Critical new vulnerability discovered on MacBooks
Authored by a Symantec employee
A critical new vulnerability that can be used to forcibly install software on MacBooks without the users’ consent or administrator password has been discovered on MacBooks running OS X Yosemite, version 10.10. To exploit this bug, attackers create malware that masquerades as adware. When the “adware” is installed, the malware modifies a file in the OS that controls whether you need a password for certain commands, such as installing new software programs. Doing so allows a malicious program to run as though it is the administrator of the computer.
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How is it spread?
Victims are tricked into downloading the malware via phishing emails, chats or other messages with attachments or links. Once the attachment is opened, the software then uses the bug to silently install more adware and other greyware.
How To Stay Safe:
Apple is aware of the issue but has not yet issued a patch. Currently, Norton protects agains this, antivirus coverage is in place as Bloodhound.Exploit.557 and OSX.SudoPrint. Still, it is important to use extra caution when you receive suspicious messages from senders, especially ones containing an attachment or link. Additionally, you should keep your OS up-to-date to ensure that you have the latest security features.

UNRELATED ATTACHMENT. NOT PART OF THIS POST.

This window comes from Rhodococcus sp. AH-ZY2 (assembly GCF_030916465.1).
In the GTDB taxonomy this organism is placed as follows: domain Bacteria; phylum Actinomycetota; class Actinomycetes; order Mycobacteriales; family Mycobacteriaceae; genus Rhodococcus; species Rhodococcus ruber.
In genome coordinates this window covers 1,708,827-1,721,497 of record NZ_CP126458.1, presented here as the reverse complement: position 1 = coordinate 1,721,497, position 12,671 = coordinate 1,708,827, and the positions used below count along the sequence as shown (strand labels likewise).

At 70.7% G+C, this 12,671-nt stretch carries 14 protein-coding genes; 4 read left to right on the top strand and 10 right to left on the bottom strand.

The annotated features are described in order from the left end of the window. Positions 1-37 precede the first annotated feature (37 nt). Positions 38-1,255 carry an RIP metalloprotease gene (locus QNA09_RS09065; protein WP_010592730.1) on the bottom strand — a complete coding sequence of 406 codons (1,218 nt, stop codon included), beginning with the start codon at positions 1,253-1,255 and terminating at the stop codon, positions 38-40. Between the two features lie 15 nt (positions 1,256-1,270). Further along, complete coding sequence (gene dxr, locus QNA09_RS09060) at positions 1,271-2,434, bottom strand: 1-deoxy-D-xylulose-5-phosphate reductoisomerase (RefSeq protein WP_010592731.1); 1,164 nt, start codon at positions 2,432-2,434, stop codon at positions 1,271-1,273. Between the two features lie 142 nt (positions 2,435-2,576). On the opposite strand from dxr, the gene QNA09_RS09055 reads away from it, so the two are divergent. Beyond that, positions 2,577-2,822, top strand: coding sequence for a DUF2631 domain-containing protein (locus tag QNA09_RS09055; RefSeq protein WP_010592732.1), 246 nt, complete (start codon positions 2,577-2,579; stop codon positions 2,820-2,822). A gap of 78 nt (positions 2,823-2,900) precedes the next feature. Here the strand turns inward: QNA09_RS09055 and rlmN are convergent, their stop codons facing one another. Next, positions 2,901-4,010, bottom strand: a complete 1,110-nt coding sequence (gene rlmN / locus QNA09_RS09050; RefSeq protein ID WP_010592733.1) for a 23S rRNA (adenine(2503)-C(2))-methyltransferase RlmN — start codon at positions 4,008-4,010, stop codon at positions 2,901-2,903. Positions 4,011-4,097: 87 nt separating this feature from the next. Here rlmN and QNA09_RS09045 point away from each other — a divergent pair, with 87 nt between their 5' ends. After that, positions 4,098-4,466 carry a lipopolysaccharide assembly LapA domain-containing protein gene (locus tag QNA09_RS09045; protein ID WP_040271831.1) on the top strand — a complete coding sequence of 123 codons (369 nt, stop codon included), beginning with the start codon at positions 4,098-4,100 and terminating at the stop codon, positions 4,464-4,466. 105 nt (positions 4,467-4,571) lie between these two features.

Apple’s OS has been known for its strong security features over the years, however, it was just a matter of time until hackers set their sights on the OS. It looks like that day has finally come, as hackers have finally started to crack Apple’s code.
Just this week, researchers created Thunderstrike 2, which is the first firmware worm that attacks Macs, and in the past few months we’ve seen other issues such as bug stealing passwords, another that would allow attackers to gain access to a computer once it wakes from “Sleep mode” and more.
We’re not yet at the point where we are seeing full-scale attacks like we see on PCs, but these new exploits are a sign of a changing threat landscape when it comes to attacks against Mac technology. A year ago, many consumers still did not see a dire need to spend the money for antivirus and Internet security software, but these new exploits and bugs that are popping up more frequently show that it might be the right time to start protecting your Mac.
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